He told Eastern Eye that when his book proposal was on the market looking for a home, a reputable New York publisher “wrote to me personally saying that he was afraid he wasn’t going to take my book. He said, ‘I really like your idea of trying to distinguish between ‘Churchill the man’ and ‘Churchill the myth’, but I am afraid what the public still wants is the myth.’
“I couldn’t help laughing at that, but I didn’t think the myth can persist all that much longer. I believe a process of reassessment is taking place, I’m fairly sure of it. To take a random example, Daniel Finkelstein, who writes in the Times and is also a Conservative peer, wrote a column two or three years ago about Churchill. ‘Was Churchill a racist? And was he a hero who saved the country? Yes, he was both of those things.’”
Wheatcroft said: “It’s the defiance of some of the Churchillians who refuse to concede any kind of criticism of Churchill which is ridiculous. It’s going to become an untenable position. That kind of Churchill worship has reached its pinnacle now. We will not see it in that way much longer. Not least because every single time Churchill’s name has been invoked on some cause or other, it has led to disaster, including Afghanistan and Iraq.”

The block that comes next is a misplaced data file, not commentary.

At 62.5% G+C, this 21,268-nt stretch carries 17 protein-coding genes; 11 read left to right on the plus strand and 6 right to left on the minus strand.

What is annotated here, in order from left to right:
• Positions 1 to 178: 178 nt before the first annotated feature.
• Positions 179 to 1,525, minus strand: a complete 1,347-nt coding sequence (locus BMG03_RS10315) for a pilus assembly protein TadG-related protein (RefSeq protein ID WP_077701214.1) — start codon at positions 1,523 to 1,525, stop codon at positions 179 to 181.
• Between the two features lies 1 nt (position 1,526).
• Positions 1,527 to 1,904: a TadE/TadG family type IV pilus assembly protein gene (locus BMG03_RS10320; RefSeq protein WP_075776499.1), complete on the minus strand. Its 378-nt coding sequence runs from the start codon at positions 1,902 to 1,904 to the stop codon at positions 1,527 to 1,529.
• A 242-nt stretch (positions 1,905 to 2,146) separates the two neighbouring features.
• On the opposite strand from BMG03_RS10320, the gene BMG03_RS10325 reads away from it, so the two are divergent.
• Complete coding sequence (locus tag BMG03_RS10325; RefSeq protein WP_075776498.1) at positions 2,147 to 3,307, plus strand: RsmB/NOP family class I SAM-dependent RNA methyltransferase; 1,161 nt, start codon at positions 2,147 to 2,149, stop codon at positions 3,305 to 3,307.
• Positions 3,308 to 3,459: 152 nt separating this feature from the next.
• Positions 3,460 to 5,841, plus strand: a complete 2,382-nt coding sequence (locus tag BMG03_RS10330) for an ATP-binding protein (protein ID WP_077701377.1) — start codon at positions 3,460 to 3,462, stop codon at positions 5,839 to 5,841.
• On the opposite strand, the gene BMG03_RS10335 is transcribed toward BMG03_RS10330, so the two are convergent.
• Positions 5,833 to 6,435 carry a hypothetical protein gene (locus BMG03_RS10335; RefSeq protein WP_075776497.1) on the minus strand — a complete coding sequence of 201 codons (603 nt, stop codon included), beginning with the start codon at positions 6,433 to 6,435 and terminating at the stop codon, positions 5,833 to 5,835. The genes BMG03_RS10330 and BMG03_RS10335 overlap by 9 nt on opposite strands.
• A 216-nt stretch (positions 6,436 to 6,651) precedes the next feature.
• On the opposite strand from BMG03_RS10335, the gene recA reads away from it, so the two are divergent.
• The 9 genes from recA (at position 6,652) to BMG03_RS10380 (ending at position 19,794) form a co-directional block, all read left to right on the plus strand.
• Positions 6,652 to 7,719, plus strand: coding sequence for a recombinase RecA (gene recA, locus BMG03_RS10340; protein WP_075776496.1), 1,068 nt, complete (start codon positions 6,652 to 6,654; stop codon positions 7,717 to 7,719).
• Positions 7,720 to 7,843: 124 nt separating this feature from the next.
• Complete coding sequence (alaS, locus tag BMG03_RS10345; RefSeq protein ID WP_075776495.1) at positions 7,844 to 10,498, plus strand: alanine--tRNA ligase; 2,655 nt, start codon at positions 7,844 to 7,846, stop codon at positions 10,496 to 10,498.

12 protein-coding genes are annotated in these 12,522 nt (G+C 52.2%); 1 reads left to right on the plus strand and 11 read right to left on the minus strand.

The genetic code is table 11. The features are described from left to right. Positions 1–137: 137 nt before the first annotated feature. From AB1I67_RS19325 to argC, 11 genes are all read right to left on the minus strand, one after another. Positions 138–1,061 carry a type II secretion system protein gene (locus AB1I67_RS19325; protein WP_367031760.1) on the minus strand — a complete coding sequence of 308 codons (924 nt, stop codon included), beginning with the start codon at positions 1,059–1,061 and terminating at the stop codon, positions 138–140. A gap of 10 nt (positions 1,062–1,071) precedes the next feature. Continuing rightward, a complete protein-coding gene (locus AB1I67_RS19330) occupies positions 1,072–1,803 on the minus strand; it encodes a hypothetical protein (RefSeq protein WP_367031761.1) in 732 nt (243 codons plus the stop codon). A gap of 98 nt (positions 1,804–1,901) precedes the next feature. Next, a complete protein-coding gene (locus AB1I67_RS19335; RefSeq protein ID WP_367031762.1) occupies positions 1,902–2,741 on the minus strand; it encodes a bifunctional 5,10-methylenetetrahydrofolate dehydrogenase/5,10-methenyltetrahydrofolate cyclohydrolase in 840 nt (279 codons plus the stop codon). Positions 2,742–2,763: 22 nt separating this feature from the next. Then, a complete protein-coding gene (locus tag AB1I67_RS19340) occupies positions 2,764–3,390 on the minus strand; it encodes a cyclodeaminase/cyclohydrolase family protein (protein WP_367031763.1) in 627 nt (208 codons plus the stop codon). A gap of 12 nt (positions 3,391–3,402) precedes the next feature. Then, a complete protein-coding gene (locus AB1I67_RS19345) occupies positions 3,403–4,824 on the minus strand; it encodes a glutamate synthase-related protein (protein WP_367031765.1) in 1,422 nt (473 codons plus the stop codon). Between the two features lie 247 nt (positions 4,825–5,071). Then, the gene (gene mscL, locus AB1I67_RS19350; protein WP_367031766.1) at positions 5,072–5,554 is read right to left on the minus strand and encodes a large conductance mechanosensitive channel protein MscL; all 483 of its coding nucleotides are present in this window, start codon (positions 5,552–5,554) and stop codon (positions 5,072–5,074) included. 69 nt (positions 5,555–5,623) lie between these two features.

As a young man in Bangalore, where Churchill played polo, “he was able to maintain three personal Indian servants, a butler, a dressing boy or valet, and a groom”.
It was the only time he visited India. The experience “left him full of contempt for Indians. The only Indians that he had met were servants, and beggars he passed in the street.
“Lord Curzon, who was viceroy in the early 1900s, was a pure imperialist. He believed in the British imperial mission. He was praised by (India’s first prime minister Jawaharlal) Nehru much later for his work in preserving the architectural and artistic fabric of India. He thought that India had a rich culture. Churchill was utterly contemptuous of Indian culture.”